7 Mistakes That High-Performing Schools Never Make

Poverty-ASCD-Cover-75pIn a chapter called “Schoolwide Success Factors” (in Teaching With Poverty in Mind), Eric Jensen spends the last few pages talking about common mistakes in education. He notes that high-performing schools avoid these seven achievement killers:

  1. Overdoing the Pep Talks and Hot Air.  “Avoid the rah-rah speeches about how we all can and should do better. . . . Explain why hope is justified. Talk about what will happen, when it will happen, and how it will happen.”
  2. Planning Endlessly.  “Don’t fool yourself into thinking that the more time you spend getting the plan right, the fewer mistakes your plan will have. You will make mistakes; get over it.”
  3. Putting Kids First and Staff Last. Get high-quality teachers, give them better staff development, and make sure they feel supported by the administration. (I write more about this in Want Quality Education? Recruit, Train, and Retain Quality Teachers.)
  4. Creating a Climate of Fear.  “Your staff needs leeway to try out new things, to take risks with students and step outside the box now and then. If the administrative climate imposed is that of desperation and fear, you’re not likely to get results.”
  5. Measuring Improvement Solely Through Test Scores.  “When you focus only on the measurable tangibles, like your test score data, you’ll miss out on some other, equally important data. . . . The ‘vibes’ at your school may not be measurable, but you can sure feel them.”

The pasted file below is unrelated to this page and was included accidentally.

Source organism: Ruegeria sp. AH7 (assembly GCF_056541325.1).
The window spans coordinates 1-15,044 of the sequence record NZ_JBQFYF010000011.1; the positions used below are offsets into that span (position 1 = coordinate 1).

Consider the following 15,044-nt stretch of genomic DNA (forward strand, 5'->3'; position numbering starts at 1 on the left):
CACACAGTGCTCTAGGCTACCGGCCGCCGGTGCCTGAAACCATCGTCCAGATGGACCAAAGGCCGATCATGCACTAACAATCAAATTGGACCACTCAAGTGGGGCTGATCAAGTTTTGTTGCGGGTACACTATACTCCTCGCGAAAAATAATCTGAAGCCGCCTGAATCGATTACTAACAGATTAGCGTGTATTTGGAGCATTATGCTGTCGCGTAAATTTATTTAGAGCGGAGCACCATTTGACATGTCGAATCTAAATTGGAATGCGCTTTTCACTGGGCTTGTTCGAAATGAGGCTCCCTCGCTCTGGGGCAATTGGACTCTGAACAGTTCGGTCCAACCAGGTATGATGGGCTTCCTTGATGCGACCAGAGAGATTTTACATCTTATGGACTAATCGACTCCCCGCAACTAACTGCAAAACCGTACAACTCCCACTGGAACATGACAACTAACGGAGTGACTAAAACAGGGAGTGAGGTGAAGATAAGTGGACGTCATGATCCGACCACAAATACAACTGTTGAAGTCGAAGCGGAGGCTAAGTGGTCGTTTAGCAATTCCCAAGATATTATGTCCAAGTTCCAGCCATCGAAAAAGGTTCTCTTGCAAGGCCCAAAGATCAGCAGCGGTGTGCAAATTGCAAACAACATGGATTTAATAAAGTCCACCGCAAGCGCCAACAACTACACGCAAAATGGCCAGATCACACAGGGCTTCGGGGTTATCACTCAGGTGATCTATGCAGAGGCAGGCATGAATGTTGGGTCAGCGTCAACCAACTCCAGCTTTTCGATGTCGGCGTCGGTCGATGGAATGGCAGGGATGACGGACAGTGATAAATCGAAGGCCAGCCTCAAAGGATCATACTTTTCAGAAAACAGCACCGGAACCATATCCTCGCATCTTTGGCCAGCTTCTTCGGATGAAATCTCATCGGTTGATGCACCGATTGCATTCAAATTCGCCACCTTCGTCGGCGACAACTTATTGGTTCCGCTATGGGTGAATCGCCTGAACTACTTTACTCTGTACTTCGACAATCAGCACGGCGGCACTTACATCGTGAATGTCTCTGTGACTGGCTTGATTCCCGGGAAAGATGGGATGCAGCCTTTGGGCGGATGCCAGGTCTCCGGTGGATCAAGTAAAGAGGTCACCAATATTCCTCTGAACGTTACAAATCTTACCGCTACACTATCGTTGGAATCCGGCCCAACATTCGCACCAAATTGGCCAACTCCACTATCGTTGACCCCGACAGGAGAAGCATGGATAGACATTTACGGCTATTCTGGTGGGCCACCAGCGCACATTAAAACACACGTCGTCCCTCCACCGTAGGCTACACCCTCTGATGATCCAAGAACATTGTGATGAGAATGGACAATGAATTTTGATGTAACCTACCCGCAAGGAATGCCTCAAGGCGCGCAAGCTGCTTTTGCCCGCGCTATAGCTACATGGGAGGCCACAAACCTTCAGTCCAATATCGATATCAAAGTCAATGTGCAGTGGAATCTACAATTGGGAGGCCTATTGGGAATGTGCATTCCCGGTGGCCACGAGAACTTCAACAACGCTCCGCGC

6. Treating the Symptoms, Not the Causes.  Whether it comes to illiteracy, behavior issues, cultural differences, or a relational disconnect, be sure to address the core of the matter. “Whatever you do, avoid wasting precious time, money, teacher morale, and emotional energy on ‘solutions’ that only treat the symptoms.
  7. Counting On Big Wins Quickly.  “Improvement is not a race; it’s not even a marathon. It’s the process of life. . . . Start looking for and celebrating the daily practices that will eventually turn the tide.”

Is your school making any of these mistakes?

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